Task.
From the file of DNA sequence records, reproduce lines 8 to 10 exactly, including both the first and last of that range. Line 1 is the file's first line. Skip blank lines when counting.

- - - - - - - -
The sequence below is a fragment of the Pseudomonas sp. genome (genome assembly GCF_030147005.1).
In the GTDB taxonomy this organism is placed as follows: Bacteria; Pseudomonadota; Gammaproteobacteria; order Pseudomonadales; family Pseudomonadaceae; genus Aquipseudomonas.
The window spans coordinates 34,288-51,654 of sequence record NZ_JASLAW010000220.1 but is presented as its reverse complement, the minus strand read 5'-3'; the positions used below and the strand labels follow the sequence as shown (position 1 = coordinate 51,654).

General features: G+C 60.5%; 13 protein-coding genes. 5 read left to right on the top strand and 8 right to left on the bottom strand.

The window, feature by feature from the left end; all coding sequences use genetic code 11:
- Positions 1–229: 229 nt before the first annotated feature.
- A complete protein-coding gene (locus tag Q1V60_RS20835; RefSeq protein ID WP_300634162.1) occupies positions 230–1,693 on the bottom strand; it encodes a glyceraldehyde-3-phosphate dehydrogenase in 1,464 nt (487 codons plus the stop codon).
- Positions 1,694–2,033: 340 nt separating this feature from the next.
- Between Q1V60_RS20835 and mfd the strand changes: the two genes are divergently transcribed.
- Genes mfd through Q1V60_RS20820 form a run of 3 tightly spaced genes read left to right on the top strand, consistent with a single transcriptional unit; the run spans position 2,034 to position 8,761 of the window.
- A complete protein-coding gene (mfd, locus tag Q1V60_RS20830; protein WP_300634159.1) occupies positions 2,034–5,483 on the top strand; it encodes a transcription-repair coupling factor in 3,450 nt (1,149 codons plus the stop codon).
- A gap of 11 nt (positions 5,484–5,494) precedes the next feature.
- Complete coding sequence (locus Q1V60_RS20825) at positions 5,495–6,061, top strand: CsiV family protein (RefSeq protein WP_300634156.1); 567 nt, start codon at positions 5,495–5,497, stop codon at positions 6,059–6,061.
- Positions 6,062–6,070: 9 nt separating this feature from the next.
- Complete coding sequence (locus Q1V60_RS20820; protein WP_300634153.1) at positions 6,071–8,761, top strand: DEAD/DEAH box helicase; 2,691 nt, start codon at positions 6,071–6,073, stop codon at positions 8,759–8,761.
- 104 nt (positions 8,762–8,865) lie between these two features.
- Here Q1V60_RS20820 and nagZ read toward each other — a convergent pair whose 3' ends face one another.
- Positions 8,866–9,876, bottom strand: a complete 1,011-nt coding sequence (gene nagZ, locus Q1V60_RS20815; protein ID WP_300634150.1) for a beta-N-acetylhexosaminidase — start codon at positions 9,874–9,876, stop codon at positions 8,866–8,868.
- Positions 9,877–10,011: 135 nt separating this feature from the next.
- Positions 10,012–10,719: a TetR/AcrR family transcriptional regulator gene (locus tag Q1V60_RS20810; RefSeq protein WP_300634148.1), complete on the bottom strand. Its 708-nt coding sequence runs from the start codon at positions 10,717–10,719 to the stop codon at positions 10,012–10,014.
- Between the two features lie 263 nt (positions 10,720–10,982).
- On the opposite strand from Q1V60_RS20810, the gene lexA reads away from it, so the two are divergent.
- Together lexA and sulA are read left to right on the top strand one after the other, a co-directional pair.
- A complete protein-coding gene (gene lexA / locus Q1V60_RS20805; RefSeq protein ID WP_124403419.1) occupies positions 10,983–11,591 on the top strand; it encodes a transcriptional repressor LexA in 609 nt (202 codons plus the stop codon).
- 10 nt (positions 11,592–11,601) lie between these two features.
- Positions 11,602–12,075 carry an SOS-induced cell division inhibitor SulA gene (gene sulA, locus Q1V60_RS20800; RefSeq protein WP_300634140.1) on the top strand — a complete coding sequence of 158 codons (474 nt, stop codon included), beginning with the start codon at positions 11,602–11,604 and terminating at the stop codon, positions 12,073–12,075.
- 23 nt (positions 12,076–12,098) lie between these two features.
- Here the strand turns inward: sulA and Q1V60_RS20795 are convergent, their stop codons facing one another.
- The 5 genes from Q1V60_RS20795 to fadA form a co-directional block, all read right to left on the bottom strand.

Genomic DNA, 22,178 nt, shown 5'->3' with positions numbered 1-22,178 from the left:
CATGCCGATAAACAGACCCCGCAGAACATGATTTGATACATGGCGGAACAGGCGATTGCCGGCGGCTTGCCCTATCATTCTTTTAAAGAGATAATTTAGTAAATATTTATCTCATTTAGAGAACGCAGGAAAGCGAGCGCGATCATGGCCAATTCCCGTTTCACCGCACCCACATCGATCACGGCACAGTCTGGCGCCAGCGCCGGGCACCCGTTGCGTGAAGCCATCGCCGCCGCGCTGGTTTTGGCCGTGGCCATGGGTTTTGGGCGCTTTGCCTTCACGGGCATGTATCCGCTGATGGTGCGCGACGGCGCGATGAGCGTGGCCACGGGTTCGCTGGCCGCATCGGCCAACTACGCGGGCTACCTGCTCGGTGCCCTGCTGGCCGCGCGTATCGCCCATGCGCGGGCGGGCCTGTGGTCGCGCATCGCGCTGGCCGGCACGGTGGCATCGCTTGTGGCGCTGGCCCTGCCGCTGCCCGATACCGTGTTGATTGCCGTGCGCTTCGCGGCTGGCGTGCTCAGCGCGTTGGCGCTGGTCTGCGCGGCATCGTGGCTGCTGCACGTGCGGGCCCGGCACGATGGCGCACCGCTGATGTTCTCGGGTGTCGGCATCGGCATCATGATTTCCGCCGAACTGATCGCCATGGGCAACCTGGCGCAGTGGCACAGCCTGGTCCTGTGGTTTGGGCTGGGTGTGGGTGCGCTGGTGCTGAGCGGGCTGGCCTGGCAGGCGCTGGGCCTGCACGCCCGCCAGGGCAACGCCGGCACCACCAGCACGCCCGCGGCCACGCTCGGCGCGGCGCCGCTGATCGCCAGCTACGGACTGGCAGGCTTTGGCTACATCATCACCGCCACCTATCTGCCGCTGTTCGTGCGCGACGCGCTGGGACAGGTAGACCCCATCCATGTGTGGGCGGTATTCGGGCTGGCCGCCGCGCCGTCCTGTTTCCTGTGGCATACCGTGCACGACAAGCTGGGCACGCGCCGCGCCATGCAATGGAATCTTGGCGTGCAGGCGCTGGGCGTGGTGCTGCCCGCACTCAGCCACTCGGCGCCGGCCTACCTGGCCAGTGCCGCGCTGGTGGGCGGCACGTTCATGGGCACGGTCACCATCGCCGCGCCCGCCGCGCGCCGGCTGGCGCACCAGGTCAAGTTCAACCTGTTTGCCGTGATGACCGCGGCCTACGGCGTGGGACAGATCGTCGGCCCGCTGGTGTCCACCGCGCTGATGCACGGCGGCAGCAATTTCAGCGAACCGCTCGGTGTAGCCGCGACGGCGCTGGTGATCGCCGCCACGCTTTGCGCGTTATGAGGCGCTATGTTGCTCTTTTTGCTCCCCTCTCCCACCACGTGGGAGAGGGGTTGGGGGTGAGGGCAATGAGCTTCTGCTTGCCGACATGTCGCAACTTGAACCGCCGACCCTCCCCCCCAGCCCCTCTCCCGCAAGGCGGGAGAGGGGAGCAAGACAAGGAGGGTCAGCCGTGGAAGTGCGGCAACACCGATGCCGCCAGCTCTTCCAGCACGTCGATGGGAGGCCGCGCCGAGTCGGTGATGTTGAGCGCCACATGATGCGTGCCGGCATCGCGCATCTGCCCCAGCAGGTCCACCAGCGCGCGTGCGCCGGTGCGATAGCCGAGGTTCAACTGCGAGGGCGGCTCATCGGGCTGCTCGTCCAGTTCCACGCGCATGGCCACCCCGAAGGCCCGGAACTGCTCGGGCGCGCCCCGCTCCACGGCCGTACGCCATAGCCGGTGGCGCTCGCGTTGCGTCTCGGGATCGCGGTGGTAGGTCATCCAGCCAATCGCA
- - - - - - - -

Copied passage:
- Positions 1,694–2,033: 340 nt separating this feature from the next.
- Between Q1V60_RS20835 and mfd the strand changes: the two genes are divergently transcribed.
- Genes mfd through Q1V60_RS20820 form a run of 3 tightly spaced genes read left to right on the top strand, consistent with a single transcriptional unit; the run spans position 2,034 to position 8,761 of the window.